I cleaned up some of Lucas' English; afterall, he's from Uberlândia, so it's pretty forgivable when English isn't your native language. (And how cool of a name is Uberlândia? Wouldn't that loosely translate to, like, “Superland” in German?)
Can I stop for an aside here, and mention how amazing it is to have people from completely opposite parts of the world read and enjoy your work? Like, how humbling is that...that someone in Brazil - or Russia, or Italy, or Thailand - actually cares about Frank Lepore's Magic articles, enough so to send me a message. It's a really rewarding feeling, and it will never go unappreciated, so thank you, guys.
Getting back on track, Lucas submitted to me the following list:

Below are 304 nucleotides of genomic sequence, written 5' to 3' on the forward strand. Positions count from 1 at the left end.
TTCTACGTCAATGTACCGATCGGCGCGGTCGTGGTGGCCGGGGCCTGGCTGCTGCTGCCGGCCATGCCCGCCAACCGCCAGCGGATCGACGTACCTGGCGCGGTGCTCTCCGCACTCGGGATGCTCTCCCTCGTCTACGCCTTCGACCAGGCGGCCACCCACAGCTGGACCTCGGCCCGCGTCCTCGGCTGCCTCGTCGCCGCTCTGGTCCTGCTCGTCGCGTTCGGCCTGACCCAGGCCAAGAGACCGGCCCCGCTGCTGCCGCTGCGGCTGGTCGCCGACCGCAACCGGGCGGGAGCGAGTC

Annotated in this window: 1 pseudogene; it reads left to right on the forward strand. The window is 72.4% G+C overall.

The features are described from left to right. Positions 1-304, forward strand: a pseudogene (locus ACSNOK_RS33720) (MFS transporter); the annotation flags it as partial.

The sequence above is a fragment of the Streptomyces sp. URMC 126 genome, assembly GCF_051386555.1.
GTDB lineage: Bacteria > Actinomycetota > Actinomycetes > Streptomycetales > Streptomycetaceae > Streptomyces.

I was fairly torn. This was a list that he went 4-0 with in a Daily Event, so in that respect it was already competitive, but I also really liked it, and had a feeling Lucas would appreciate the exposure of his deck. Well, with this being the first edition of this column, and not having any dedicated way to receive decklists set up beforehand, I figured this deck would be a fine one to go over and analyze. Let's see how it ended up handling!
Rakdos Midrange vs. Junk Tokens
Rakdos Midrange vs. Azorius Midrange
Rakdos Midrange vs. Junk Tokens
As you can see I played Junk Tokens twice and both times I kind of got overwhelmed. We'll get to this in a bit. However it's also worth noting that I played a Grixis Control list and a Jund Midrange list in practice and I went 2-0 against them.
The first thing I noticed immediately - aside from the fact that the deck was already pretty good - was that what we wanted to do in the second game was, against the less aggressive decks, become more of a control deck ourselves.